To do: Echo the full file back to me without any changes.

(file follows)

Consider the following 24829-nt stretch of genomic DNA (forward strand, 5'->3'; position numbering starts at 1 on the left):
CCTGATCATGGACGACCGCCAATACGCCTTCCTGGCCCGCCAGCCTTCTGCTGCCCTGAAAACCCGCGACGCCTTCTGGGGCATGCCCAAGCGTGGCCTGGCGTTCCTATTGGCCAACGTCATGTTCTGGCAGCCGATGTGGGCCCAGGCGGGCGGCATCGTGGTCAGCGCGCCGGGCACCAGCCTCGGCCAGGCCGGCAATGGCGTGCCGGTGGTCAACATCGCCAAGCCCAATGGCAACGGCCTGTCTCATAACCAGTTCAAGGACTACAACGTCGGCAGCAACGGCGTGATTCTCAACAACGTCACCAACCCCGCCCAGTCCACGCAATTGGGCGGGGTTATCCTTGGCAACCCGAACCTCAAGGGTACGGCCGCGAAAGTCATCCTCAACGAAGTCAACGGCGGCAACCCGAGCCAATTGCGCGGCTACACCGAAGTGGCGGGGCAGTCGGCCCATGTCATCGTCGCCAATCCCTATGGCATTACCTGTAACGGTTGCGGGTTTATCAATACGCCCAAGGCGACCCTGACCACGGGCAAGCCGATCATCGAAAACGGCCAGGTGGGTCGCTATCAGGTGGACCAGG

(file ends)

Consider the following 24829-nt stretch of genomic DNA (forward strand, 5'->3'; position numbering starts at 1 on the left):
CCTGATCATGGACGACCGCCAATACGCCTTCCTGGCCCGCCAGCCTTCTGCTGCCCTGAAAACCCGCGACGCCTTCTGGGGCATGCCCAAGCGTGGCCTGGCGTTCCTATTGGCCAACGTCATGTTCTGGCAGCCGATGTGGGCCCAGGCGGGCGGCATCGTGGTCAGCGCGCCGGGCACCAGCCTCGGCCAGGCCGGCAATGGCGTGCCGGTGGTCAACATCGCCAAGCCCAATGGCAACGGCCTGTCTCATAACCAGTTCAAGGACTACAACGTCGGCAGCAACGGCGTGATTCTCAACAACGTCACCAACCCCGCCCAGTCCACGCAATTGGGCGGGGTTATCCTTGGCAACCCGAACCTCAAGGGTACGGCCGCGAAAGTCATCCTCAACGAAGTCAACGGCGGCAACCCGAGCCAATTGCGCGGCTACACCGAAGTGGCGGGGCAGTCGGCCCATGTCATCGTCGCCAATCCCTATGGCATTACCTGTAACGGTTGCGGGTTTATCAATACGCCCAAGGCGACCCTGACCACGGGCAAGCCGATCATCGAAAACGGCCAGGTGGGTCGCTATCAGGTGGACCAGG